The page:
Charles Ryan: Right. I think from a clinical perspective, getting the symptoms and the potential problems of the primary out of the way is important. I'm a little skeptical about the biology. I'm very curious about this point about the cells circulating back into the prostate. I don't really know that data. That's really quite interesting.
Kenneth Pienta: Yeah. They've shown that, Joan Massagué from Memorial Sloan Kettering has shown that in breast cancer models. We've seen it in prostate cancer models. We can't, of course, prove it in humans, but it makes biologic sense. It makes evolutionary sense. Yeah.
Charles Ryan: It does, yeah. It's an iterative tumor. Cancer is iterative and fascinating. I have to say, we were talking before about this idea of how many cells it takes to create a metastasis. I think that your work on this was really prescient, as we now have this conversation going on about non-metastatic disease. We're defining a disease by what it's not, so to speak, but we all know that the cancers in there somehow. And what are your thoughts on how a clinician should think about what non-metastatic disease is, and the burden of actual cancer in a patient with non-metastatic disease?
Kenneth Pienta: Yeah, I'm really worried right now that we're under-treating some guys because we are victims of our own imaging. So when we had bone scans, CT scans, MRIs, we said, "Oh, you need a thumbnail of tumor." It's a billion cells. That's what we see clinically. That's metastasis. Now with Axumin scans and PSMA imaging, we can go down to two or three millimeter deposits of tumor. That's still 25 million cells. But now that's going to be the new standard soon for defining metastatic disease. When we get a better imaging agent, or a better camera to see things, well, is it going to be 5 million? 1 million? 1? All metastatic deposits start with one cell. When does it become relevant to the life of a patient? We don't know, but pretty much I think we're all worried that when you have high-risk disease and ... What does high risk mean? Means you have a high risk of recurrence. Well, that means the cancer already got out.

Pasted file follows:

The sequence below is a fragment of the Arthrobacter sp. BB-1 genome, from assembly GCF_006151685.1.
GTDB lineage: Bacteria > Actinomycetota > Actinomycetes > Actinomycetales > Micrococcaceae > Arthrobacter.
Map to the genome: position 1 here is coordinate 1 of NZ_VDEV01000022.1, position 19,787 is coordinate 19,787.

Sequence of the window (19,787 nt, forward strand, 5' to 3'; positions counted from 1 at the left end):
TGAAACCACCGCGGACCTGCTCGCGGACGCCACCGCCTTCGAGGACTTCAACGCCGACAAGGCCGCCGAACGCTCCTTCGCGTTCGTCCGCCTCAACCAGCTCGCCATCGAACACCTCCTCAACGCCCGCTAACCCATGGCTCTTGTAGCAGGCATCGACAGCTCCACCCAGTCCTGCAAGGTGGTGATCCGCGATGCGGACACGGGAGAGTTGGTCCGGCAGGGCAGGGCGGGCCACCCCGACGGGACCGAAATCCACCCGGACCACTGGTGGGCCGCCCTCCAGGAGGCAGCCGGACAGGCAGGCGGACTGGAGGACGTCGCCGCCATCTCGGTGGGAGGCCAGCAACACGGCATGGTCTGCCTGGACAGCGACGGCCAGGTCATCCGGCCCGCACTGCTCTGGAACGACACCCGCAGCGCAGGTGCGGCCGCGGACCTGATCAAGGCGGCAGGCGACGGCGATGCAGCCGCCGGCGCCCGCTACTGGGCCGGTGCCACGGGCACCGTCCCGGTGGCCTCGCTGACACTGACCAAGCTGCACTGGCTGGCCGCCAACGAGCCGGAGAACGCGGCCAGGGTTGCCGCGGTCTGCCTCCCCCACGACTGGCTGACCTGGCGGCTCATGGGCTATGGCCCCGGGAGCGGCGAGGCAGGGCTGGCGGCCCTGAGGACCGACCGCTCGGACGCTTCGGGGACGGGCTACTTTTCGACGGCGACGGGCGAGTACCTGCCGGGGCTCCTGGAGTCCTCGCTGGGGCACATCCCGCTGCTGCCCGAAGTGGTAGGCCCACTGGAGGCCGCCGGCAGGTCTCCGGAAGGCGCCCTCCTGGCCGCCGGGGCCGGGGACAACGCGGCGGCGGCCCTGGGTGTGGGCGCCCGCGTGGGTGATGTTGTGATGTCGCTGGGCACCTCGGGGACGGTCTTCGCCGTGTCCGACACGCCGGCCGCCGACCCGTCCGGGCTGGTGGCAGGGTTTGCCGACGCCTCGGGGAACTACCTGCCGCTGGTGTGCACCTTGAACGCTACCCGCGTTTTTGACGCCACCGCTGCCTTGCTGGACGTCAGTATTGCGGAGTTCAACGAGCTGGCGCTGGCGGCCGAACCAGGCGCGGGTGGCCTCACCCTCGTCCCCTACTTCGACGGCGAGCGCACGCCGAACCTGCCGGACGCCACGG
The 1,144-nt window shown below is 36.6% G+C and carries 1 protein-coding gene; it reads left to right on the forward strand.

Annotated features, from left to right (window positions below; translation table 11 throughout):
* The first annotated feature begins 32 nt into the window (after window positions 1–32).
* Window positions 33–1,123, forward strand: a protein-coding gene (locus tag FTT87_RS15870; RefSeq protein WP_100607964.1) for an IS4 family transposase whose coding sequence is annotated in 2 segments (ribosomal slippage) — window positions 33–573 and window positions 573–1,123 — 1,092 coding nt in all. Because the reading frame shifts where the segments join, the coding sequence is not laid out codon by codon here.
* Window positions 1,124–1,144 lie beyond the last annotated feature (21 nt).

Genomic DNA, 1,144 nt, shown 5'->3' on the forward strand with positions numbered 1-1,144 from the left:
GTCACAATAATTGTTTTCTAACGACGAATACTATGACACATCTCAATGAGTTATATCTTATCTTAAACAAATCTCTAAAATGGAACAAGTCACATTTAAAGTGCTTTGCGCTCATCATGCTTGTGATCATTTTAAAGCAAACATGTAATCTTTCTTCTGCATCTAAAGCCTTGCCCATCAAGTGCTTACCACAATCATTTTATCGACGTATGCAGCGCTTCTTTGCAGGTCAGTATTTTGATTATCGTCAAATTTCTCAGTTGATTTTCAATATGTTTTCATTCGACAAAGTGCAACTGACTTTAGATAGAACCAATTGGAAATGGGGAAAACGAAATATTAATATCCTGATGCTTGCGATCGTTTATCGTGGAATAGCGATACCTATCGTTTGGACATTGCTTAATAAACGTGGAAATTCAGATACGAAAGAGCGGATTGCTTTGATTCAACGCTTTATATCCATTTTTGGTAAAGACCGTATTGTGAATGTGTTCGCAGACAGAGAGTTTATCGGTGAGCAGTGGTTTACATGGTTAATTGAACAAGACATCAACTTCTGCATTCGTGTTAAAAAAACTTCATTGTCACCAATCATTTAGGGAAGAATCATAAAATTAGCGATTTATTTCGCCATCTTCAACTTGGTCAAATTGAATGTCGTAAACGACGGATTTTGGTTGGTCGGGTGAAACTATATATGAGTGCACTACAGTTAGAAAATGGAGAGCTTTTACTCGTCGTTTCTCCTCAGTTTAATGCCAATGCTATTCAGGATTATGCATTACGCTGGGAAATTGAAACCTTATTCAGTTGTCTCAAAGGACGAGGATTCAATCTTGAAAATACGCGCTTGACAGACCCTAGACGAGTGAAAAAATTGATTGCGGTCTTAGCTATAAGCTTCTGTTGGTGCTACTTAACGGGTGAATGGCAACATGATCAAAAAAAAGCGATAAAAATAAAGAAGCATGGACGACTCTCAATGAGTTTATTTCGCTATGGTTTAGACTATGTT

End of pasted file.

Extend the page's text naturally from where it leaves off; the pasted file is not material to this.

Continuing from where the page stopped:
We don't think enough about why aren't guys cured by radiation or radical prostatectomy? They're high risk. They're high risk for recurrence. Well that recurrence was already out there.
Charles Ryan: It's not a recurrence.
Kenneth Pienta: It was already systemic disease. So how do we deal with that? And how do we define that? Is there some kind of biomarker we can find? We know we can't do it with circulating tumor cells. So we and others have looked at can you find circulating tumor cells at the time of prostatectomy? Can you find disseminated tumor cells in the bone marrow? The reality is, is you can once in a while, but not at the rate that guys recur.
Charles Ryan: Well, and also some of that data, don't they suggest that you can find those disseminated cells, or even those circulating cells and you can follow that patient after his radical prostatectomy and he won't recur?
Kenneth Pienta: Correct.
Charles Ryan: In other words, not all cells that escape the prostate are going to develop into metastatic disease.
Kenneth Pienta: Right. They can lay dormant forever. The original Hellman and Weichselbaum hypothesis of oligometastatic disease was actually that those were early cells that got out, grew up, and couldn't do anything else. They were functional dead ends. We forget that, that that's not how we define oligometastatic disease now. We say it's all less than five mets. But when Hellman gave the initial Karnofsky lecture describing it, he said, "We should treat those because they're not going to go anywhere". So there are some of those, we see them.
Charles Ryan: We sort of flipped that biology.
Kenneth Pienta: But we flipped it.
Charles Ryan: We said those are the risks for the cancer to spread. It's interesting. Yeah. Okay. Very good. So as usual, lots of different insights on the biology of the disease and how we can think, and should think, I think a little bit more biologically about this disease that we're treating, as opposed to simply about gray and white pictures on a bone scan, and things like that. So I always learn a lot talking to you for the moments we get at PCF. So enjoy the meeting and great talking to you.
Kenneth Pienta: Thanks a lot.